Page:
The Latino College Fair allows students and parents/guardians to meet and talk with more than 50 independent college and university admission and financial aid representatives. The Planning and Paying for College Workshop will help students and their families better understand the admissions and financial aid process and programs. The workshop, simultaneously translated into Spanish via headphones, will cover college affordability, including explanations of grants and scholarships plus financial aid forms, terms and deadlines. The “Ask the Financial Aid Expert” stations provide students and families an opportunity to sit down with financial aid experts to get answers to their specific questions about paying for college.

This event is funded primarily through a federal College Access Challenge Grant (CACG) awarded to cIcu by the New York State Higher Education Services Corp, the state agency designated to administer CACG. Remaining funds come from cIcu, Fordham University, and cIcu member colleges and universities.

Preliminary Agenda

Date: Saturday, November 22, 2014

  • 11:30am – Check-in opens
  • 12:30 – 1:50pm: Planning and Paying for College Overview begins
  • 1:00pm – 3:45pm: “Ask The Financial Aid Experts” stations open
  • 2:00pm – 3:45pm: College Fair featuring campus information tables with admissions and financial aid representatives from 50+ private, not-for-profit undergraduate and graduate colleges and universities

Additional information about parking and other travel information will be e-mailed to those who complete the form below as the date approaches.

If you have questions, please contact Sabra-Joi Dingman, Assistant Director of Outreach Programs, cIcu, at 518-436-4781 x23, or via e-mail at sabra@cicu.org.

Click here to register

College Goal New York registration table will available for students and parents looking for assistance with the Free Application for Federal Student Aid and NYS TAP Application.

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Do This to Improve Your College Chances

From Huffington Post:

October is the busiest month in the college application process. Most public universities review applications on a “first come, first serve basis,” so it helps to apply now. Many private colleges will tell you before Christmas if you apply before Halloween, so it helps to apply now. Anxiety goes up when you run out of now — and that’s what October can be all about.

To ease the anxiety, students often turn to their college list for inspiration — but that can just make things worse. Every college you’re applying to has an acceptance rate lower than Congress’s public approval rating, and while most legislators will get admitted to the institution of their choice for next year, that can’t be said about everyone applying to the colleges you worship, including you.

So what can you do? Think about Plan B.

Read the full article here.

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SUNY Cortland Counselor Breakfast, Nov. 5

SUNY Cortland will be having an informational breakfast in New York City for school counselors at the SUNY Center for Student Recruitment.  We will be presenting on all areas of the college including admissions, EOP, student life, & financial aid. Details are as follows:

Cortland in NYC – Breakfast with School Counselors

Date: Wednesday, November 5 2014
Time: 9:00am – 11:00am
Location: SUNY Center for Student Recruitment (CSR)
33 West 42nd Street (across from Bryant Park)
New York, New York 10036

Feel free to bring your intern, secretaries, or anyone that could benefit from this information. This is a great opportunity to learn more about SUNY Cortland!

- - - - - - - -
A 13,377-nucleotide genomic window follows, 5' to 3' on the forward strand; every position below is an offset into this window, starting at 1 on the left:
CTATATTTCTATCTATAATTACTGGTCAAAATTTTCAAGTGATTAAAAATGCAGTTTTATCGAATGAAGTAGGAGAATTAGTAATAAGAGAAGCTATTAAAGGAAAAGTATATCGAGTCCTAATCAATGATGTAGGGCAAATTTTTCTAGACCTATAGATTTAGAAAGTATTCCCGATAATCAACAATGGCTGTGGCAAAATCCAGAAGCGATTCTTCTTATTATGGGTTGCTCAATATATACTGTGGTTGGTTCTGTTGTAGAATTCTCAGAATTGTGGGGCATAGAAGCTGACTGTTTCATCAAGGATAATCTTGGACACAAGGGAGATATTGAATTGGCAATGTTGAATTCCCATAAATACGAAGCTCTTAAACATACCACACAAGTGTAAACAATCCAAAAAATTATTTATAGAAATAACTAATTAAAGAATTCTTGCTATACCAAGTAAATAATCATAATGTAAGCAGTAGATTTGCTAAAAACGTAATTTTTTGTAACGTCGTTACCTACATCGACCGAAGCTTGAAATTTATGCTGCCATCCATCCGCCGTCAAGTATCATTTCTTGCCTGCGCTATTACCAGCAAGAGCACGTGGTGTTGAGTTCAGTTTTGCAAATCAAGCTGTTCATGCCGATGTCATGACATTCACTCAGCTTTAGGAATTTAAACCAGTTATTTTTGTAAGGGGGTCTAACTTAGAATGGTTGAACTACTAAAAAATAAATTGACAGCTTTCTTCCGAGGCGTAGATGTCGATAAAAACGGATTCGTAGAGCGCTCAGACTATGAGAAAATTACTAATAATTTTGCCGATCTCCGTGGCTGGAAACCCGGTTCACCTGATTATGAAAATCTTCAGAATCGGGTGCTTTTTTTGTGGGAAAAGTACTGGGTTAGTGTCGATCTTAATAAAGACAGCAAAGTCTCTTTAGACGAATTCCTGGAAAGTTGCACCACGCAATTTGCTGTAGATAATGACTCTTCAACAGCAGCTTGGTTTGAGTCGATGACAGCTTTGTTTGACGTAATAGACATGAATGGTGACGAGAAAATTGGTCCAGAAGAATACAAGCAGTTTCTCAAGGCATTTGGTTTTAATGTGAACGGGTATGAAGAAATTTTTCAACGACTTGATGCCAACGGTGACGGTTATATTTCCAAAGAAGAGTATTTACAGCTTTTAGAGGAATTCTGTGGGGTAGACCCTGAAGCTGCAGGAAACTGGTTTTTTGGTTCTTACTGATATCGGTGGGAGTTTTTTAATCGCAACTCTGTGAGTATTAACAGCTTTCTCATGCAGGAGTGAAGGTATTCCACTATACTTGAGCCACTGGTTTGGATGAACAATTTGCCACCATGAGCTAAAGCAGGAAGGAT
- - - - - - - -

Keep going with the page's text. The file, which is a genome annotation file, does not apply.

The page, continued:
Please register for the event by clicking here: Cortland in NYC Breakfast. You can also register by calling our office at 607-753-4711.

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The New School Competition Scholarship for Fall 2015

I want to let you know about an exciting scholarship opportunity for students applying for Fall 2015 entrance: The New School Competition. It’s fun; it’s creative; and, it can win your students a full- or partial-tuition scholarship for a bachelor’s degree from The New School.

The competition consists of three multiple-choice quizzes and a creative case question – plenty of opportunity for your students to show off creativity and explain why they want to attend The New School. Complete details and rules are available at www.thenewschoolcompetition.com.

Please let your students know to let their creativity and imagination flow. And, as you know, the best way to predict one’s future is to create it.

The deadline to enter the scholarship challenge is February 1, 2015: www.thenewschoolcompetition.com.

We look forward to experiencing your students’ creativity and wish them the best of luck!

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National Portfolio Day NYC Events

The National Portfolio Day Association is a good resource for any visual or performing art student: http://www.portfolioday.net/.  If you research their member colleges I think you’ll find a program for any art student.

From their website:

The Association consists of representatives from regionally accredited US colleges and universities that are accredited institutional members of the National Association of Schools of Art and Design (NASAD) and Canadian colleges and universities that are members of Association of Universities and Colleges of Canada (AUCC) or that hold NASAD Substantial Equivalency status.

Upcoming area events:

Sun, Oct 26: New York City GRADUATE Portfolio Day, Parsons The New School for Design
Time: 12:00pm – 4:00pm
event details

Sat, Nov 15: Purchase, New York, Purchase College, SUNY: School of Art & Design
Time: 12:00pm – 4:00pm
event details

Sun, Nov 16: New York, New York, Jacob K. Javits Convention Center
655 West 34th Street
Exhibit Hall 1A
New York, NY 10001
Hosted by: Fashion Institute of Technology
Time: 12:00pm – 4:00pm
event details